For more than a week, cleanup has been underway at the Yigo Guam Temple of The Church of Jesus Christ of Latter-day Saints after Typhoon Mawar hit the island of Guam on Wednesday, May 24, 2023.
Missionaries and local Latter-day Saints have been working with the Salvation Army and the Department of Integrated Services for Individuals with Disabilities in Guam to distribute water and food to those in need.
Flooding saturated the carpets and some furniture inside the Yigo temple and at a nearby meetinghouse. The typhoon also damaged trees and other landscaping on the temple grounds. The temple did not sustain any structural damage, but it will be closed for repairs because of typhoon damage through July 24.
“Everyone was all set to celebrate the one-year anniversary of the temple when the storm moved in,” said Sister Cyndi Burtenshaw, who is serving as a Church communication missionary in the Micronesia Guam Asia North Area with her husband.
The Yigo chapel and classrooms on property adjacent to the temple were damaged by the flooding. The Yigo and Barrigada chapels have no power or water and remain closed. Members and missionaries came to help remove the water from the carpets and clean the floors and windows of the Yigo chapel. The youth worked with adults in vacuuming and removing wet carpets. The carpets that could be removed were taken out of the classrooms and laid over chairs to dry.
“The Talisay [Ward] and Talofofo [Branch] church building held a short sacrament meeting last Sunday, but they do not have power or water either,” said Sister Burtenshaw.
There were no fatalities immediately reported from the typhoon, which was listed as a Category 4 typhoon when it made landfall. It was the strongest typhoon to hit the U.S. territory since 2002.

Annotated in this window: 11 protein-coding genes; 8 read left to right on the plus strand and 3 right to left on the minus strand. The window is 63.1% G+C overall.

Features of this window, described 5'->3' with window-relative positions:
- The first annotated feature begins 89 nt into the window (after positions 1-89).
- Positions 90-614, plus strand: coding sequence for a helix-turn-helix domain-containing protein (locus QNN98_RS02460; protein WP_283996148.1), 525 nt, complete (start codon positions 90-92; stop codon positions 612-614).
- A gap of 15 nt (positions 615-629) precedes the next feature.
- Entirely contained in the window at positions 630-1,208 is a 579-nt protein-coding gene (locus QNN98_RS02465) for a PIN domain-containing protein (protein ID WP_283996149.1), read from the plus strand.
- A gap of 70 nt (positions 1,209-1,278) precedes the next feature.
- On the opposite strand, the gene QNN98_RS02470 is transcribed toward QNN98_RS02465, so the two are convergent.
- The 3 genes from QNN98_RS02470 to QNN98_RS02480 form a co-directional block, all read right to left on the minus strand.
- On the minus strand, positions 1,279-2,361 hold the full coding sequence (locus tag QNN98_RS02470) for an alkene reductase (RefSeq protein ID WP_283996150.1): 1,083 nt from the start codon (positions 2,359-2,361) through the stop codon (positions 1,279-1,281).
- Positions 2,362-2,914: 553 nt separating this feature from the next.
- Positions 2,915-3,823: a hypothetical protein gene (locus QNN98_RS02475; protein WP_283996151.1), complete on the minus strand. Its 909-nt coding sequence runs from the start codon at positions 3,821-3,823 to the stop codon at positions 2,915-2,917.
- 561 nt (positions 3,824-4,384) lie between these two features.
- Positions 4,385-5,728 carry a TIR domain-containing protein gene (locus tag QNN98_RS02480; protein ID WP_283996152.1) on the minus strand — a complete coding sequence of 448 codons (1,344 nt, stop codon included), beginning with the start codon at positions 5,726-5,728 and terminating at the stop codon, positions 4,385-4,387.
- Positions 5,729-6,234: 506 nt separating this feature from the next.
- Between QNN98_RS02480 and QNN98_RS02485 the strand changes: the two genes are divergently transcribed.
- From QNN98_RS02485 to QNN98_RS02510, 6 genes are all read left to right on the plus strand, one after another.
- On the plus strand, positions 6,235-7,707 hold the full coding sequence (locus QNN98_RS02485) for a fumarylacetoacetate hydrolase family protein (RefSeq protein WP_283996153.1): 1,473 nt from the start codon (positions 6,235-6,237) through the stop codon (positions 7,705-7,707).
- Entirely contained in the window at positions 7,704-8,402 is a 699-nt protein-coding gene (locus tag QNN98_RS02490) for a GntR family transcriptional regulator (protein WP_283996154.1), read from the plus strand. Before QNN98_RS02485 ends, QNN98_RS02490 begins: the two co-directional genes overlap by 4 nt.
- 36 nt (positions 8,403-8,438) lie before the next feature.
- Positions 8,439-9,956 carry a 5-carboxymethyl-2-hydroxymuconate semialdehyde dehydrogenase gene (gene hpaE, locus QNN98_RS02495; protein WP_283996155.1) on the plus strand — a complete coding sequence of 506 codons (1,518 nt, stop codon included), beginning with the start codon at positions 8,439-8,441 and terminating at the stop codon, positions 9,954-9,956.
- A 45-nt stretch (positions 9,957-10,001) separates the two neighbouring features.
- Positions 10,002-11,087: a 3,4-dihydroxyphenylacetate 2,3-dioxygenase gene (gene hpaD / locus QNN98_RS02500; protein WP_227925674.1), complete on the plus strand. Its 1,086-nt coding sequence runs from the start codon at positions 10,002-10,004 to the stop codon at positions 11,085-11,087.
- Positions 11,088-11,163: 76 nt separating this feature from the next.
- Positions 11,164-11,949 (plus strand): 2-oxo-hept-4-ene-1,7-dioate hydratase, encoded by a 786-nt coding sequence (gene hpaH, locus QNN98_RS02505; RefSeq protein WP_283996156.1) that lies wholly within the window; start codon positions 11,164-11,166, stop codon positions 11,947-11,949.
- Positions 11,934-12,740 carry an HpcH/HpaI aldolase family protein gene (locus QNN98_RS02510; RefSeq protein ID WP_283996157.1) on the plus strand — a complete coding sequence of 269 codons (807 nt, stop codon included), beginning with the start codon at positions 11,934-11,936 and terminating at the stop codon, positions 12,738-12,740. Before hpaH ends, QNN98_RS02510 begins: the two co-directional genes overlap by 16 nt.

The heavy downpour of rain also flooded other buildings and homes in Guam. Most of the island lost electrical power and water as the storm increased in intensity. The lights on the temple were run by a generator after the power went out, shining like a beacon on a hill during the storm.
The typhoon packed winds of around 140 mph as it passed over Guam, according to media reports. One senior missionary said, “It sounds like a 747 landed on our roof.”
At dawn on May 25, people began to assess the damage. The once-thick jungle now exposed many hidden structures. Large and small trees were uprooted and broken. Leaves and flowers were stripped away, including the bark on some of the trees. Although there was some damage to homes, there was no loss of life or serious injuries reported. Missionaries on the island jumped in to assist those in need.
A couple of families in the Barrigada Ward had the roofs of their homes ripped away. Members and missionaries spent several days cleaning up debris and helping to put a cover on the damaged homes. They cleared downed trees and branches from an apartment complex courtyard, giving the children there a place to play again.
Guam has more than 2,500 Latter-day Saints in five congregations. The Yigo Guam Temple was dedicated on May 22, 2022.